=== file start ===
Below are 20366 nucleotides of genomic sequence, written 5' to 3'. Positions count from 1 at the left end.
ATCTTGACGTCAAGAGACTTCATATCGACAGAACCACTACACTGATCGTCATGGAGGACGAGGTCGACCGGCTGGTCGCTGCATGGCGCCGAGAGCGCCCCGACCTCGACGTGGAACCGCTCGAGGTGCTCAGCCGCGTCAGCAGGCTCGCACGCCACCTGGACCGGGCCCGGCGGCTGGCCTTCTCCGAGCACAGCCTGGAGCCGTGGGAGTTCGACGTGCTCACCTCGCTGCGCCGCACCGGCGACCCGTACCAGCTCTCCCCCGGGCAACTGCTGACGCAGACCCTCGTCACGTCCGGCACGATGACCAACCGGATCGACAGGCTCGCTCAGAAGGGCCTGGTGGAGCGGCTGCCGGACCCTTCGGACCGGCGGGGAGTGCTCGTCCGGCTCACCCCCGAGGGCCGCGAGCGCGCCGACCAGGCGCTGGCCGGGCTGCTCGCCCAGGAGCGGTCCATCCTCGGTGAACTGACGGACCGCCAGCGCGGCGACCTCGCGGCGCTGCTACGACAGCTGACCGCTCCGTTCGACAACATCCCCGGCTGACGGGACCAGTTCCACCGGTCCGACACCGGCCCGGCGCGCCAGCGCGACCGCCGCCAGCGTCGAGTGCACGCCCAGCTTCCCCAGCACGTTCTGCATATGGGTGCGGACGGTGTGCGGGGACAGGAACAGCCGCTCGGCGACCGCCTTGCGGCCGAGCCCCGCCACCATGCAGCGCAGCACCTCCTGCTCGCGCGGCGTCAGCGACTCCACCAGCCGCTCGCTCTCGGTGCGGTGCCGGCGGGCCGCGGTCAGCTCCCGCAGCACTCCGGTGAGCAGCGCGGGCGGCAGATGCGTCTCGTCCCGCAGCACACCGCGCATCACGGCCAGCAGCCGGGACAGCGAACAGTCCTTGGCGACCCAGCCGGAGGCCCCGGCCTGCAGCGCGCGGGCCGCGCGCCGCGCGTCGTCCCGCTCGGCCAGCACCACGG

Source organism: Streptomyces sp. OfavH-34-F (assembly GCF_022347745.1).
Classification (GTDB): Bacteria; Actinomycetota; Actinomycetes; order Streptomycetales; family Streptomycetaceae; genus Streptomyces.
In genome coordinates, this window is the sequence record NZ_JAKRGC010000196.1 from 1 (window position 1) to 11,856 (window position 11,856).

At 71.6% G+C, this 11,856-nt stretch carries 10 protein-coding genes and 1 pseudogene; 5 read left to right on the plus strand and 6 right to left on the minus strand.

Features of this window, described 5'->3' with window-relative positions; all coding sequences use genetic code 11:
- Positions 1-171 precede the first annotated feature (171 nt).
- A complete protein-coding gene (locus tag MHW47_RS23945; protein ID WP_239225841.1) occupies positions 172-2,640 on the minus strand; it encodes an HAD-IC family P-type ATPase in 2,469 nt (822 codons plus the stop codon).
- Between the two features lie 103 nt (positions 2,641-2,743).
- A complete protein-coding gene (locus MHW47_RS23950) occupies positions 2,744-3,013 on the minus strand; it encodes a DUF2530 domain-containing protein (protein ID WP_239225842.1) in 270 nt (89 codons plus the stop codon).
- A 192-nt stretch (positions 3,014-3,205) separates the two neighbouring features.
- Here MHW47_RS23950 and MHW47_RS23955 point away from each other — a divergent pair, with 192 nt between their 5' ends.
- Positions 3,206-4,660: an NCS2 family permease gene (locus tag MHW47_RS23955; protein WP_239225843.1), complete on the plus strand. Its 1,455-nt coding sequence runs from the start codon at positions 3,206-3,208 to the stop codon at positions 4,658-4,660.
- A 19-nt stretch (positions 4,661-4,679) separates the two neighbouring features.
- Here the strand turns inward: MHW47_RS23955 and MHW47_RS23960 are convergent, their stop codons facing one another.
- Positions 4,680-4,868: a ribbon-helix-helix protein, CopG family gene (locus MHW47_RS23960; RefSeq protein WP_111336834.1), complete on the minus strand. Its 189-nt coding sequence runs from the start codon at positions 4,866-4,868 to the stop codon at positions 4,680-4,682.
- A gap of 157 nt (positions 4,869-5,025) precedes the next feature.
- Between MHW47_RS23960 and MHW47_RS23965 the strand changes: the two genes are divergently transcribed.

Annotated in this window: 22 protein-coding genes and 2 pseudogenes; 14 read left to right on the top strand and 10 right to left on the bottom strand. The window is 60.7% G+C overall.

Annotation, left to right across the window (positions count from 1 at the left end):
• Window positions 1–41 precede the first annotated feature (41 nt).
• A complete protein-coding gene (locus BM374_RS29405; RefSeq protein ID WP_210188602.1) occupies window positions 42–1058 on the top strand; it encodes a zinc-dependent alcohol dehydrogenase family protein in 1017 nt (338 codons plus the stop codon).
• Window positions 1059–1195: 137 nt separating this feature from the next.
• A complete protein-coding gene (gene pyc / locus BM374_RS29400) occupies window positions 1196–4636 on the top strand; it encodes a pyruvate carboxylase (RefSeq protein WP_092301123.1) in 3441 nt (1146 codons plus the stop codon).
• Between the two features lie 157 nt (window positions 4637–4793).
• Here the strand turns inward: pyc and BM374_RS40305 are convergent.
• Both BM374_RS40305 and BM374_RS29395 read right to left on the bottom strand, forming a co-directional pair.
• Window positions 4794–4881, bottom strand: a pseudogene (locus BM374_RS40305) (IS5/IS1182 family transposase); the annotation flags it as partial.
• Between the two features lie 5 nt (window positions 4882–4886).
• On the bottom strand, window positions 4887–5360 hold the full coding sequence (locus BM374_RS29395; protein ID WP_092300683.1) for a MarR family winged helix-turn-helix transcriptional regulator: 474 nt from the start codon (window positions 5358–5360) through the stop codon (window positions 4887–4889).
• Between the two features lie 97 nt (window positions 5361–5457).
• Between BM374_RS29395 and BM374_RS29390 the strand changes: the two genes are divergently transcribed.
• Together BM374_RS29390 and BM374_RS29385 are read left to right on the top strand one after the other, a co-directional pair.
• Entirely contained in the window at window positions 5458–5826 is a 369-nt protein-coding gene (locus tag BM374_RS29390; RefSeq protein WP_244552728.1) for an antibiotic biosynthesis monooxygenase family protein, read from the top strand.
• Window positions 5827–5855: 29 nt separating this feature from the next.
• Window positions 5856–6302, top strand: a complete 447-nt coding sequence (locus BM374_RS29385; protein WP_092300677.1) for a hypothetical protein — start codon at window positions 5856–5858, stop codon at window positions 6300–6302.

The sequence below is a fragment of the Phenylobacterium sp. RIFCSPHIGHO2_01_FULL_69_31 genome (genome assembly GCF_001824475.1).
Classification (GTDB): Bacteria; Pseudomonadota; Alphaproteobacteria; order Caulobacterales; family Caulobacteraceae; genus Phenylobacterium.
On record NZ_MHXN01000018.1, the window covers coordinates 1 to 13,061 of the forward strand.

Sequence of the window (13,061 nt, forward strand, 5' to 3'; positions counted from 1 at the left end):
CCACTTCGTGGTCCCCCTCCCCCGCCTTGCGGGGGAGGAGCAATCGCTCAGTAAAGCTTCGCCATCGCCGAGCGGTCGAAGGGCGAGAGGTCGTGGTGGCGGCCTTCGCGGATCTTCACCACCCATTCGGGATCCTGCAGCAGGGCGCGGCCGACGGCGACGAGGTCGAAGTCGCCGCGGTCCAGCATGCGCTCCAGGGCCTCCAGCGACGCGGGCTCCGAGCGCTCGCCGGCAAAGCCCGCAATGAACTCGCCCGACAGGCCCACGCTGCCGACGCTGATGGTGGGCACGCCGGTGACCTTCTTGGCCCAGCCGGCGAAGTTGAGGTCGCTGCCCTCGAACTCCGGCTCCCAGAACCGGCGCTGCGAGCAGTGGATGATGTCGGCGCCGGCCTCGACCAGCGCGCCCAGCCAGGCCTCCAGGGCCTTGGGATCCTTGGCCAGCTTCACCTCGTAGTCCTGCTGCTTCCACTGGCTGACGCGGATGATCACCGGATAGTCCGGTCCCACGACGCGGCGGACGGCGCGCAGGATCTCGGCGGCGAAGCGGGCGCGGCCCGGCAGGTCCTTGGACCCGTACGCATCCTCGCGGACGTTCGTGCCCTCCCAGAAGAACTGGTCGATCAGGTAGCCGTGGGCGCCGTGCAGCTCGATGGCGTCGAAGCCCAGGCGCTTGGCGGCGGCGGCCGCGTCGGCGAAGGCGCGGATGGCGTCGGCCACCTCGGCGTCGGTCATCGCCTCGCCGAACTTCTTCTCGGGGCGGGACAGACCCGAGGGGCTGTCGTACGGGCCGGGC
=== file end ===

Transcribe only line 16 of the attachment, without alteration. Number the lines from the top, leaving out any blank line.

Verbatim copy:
- Here the strand turns inward: MHW47_RS23955 and MHW47_RS23960 are convergent, their stop codons facing one another.